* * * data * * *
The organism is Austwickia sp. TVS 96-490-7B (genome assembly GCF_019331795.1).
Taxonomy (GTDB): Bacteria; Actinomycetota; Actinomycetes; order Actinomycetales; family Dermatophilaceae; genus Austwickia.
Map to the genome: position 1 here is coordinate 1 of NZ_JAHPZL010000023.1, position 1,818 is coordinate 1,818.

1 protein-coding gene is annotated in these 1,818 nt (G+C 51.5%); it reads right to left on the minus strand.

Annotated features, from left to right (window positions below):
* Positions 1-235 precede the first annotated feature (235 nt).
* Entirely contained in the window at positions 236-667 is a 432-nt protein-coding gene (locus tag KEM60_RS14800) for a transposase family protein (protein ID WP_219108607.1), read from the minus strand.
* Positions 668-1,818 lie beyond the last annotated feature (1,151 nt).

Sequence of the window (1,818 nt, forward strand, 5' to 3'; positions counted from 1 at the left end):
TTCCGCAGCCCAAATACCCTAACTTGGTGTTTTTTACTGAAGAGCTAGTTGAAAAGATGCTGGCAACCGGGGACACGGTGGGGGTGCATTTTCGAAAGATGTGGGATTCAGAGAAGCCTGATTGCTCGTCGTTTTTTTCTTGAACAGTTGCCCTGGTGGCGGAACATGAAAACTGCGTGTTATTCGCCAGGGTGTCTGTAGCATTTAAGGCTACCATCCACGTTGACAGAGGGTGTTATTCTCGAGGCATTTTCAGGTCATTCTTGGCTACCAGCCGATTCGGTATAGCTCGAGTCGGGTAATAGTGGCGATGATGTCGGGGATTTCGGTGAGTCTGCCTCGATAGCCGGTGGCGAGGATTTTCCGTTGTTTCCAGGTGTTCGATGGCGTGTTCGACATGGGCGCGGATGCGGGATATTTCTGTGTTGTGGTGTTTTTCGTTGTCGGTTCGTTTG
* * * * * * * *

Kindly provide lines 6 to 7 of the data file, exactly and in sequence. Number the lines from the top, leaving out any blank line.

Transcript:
* Positions 1-235 precede the first annotated feature (235 nt).
* Entirely contained in the window at positions 236-667 is a 432-nt protein-coding gene (locus tag KEM60_RS14800) for a transposase family protein (protein ID WP_219108607.1), read from the minus strand.